Net Investment Income Tax

Dec 6, 2013 by

harvesting tax lossesDo you have some losers in your investment portfolio (and don’t we all)? Now’s the time to think about selling out and booking a capital loss (called tax loss “harvesting”). Why? Because that loss may reduce your income tax bill come April. But you have to sell before January 1, 2014.

Affordable Care Act Surtax

If you meet the current government’s definition of “high-income,” selling and booking a capital loss in 2013 will save you even more on your tax bill because of a provision of the Affordable Care Act.

Beginning with 2013, unearned income for some will be hit with an extra 3.8% net investment income tax to help pay for Obamacare. The 3.8% surtax will apply to unearned income for these categories of taxpayers:

  • Single filers making more than $200,000
  • Married filers making more than $250,000
  • Married (filing separately) making more than $125,000

“Unearned income” includes most commonly interest, dividends, capital gains, passive rental income, annuity withdrawals (but not while in tax-deferral), and royalty income.

How To Harvest a Loss

Let’s say you bought 500 shares of Blackberry back in 2011 at $20 per share. (That was sporting of you! 🙂 .) You could sell at today’s price of about $6 per share and generate a capital loss of $14 per share. If you sold all 500 shares, your total loss would be $7,000.

How Much Tax Does a $7,000 Capital Loss Save You?

As with most things taxation, the answer to “how much tax does a $7,000 capital loss save you?” is: it depends.

First, the loss would offset any capital gains you may have logged in 2013. But for many of you, this particular loss wouldn’t save you any tax because taxpayers in the 15% or less marginal income tax bracket pay 0% tax on long-term (assets held more than a year) capital gains. You’ve held your Blackberry shares for more than year. So yeah, the loss can offset gains, but you wouldn’t have paid any tax on those gains anyway.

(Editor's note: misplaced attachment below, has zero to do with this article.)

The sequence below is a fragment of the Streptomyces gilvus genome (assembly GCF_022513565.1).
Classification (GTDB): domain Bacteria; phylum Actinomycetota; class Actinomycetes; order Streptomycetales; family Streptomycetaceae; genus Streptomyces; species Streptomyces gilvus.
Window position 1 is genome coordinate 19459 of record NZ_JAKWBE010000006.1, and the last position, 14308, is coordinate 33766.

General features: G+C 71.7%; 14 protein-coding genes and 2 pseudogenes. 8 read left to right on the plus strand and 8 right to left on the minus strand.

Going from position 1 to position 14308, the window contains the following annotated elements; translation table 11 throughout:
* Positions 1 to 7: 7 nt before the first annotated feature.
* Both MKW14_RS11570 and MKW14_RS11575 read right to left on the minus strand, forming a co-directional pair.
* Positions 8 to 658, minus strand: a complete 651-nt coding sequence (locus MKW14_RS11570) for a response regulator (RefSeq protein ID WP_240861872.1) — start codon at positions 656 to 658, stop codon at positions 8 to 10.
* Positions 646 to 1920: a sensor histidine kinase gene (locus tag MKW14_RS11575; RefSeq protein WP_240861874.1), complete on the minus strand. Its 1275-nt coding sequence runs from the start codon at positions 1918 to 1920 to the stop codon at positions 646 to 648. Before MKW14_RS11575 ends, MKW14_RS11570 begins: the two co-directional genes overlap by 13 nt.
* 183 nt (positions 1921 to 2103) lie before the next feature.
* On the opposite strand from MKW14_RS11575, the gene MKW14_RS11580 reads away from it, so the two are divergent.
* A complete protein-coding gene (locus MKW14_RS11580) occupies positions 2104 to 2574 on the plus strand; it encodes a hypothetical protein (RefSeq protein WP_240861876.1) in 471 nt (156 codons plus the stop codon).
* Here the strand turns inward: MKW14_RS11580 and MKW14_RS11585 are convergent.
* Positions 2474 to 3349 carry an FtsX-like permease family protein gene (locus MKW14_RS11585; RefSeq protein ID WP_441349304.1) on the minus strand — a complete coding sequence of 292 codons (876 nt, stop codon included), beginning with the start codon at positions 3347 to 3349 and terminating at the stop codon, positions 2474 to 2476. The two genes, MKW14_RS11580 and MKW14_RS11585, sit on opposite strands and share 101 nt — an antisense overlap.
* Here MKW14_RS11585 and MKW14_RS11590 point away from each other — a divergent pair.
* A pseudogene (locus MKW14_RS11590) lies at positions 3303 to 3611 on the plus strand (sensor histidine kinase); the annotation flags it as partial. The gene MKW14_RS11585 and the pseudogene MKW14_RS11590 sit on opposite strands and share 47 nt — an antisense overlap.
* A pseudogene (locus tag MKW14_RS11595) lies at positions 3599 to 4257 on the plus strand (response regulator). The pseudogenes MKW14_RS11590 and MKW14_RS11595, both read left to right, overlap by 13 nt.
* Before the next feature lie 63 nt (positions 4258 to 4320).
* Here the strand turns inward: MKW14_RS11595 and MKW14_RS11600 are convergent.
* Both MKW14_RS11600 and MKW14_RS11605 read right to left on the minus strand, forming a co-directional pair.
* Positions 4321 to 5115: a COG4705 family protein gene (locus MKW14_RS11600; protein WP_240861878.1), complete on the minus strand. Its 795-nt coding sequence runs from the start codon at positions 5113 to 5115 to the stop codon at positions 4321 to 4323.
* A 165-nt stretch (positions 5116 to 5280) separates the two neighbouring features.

But say you’ve booked $2,000 in capital gains in 2013. Your Blackberry loss would fully offset that gain (whether or not you’re subject to tax on the gain), and then you could use $3,000 of the remaining $5,000 of your total loss to offset ordinary income. And you can “carry forward” to 2014 the left over $2,000 of your Blackberry loss.

If you’re in the 15% tax bracket, offsetting $3,000 of ordinary income, as in this example, will cut your tax bill by

$3,000 x 15% = $450

$450 is real money where I come from.

How much tax a $7,000 capital loss saves you depends on your tax bracket, your income, whether you’re subject to the 3.8% surtax, and the amount of capital gains you booked in 2013. This chart from the Tax Foundation will help you figure your savings from harvesting tax losses.

2013 capital gain tax rates

What If I Want to Hold On to My Blackberry?

Maybe you still harbor hope that Blackberry will somehow once again become a viable, profitable enterprise. Okay, that sounds like denial to me, but you’re entitled. Even the most optimistic among you probably don’t expect Blackberry shares to rise much over the next 30 days. You can both harvest your loss and hold on to your BBRY (sort of) by executing a “wash sale.”

  1. Sell your Blackberry shares now, booking the capital loss for 2013
  2. Wait 30 calendar days (I’d wait 31 to be sure)
  3. Buy back your Blackberry shares at the prevailing price

If you wait more than 30 days after selling to repurchase BBRY, you’re allowed to take the capital loss on your tax return. The risk of course is that you don’t know what the stock price will do during those 30 days. If you buy the shares back in fewer than 30 days, the IRS calls that a “wash sale” and you’re not allowed to claim the capital loss on your tax return.

Will You Be Harvesting?

Has anyone already done some harvesting of capital losses to cut your tax bill? Are you planning to do any? Will you buy back the shares you’ve sold after the 30-day wash sale window?

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  • Don’t forget that you can carry forward losses into following years that were more than $3k and were not used to offset dividends or cap gains. This was the one “good” thing about the Great Recession for us. I did tax loss harvesting at the bottom. I then used that to offset earnings and dividends for the next several years. I am hoping that when we eventually sell the taxable funds that TLH were used on, our tax bracket will be lower.

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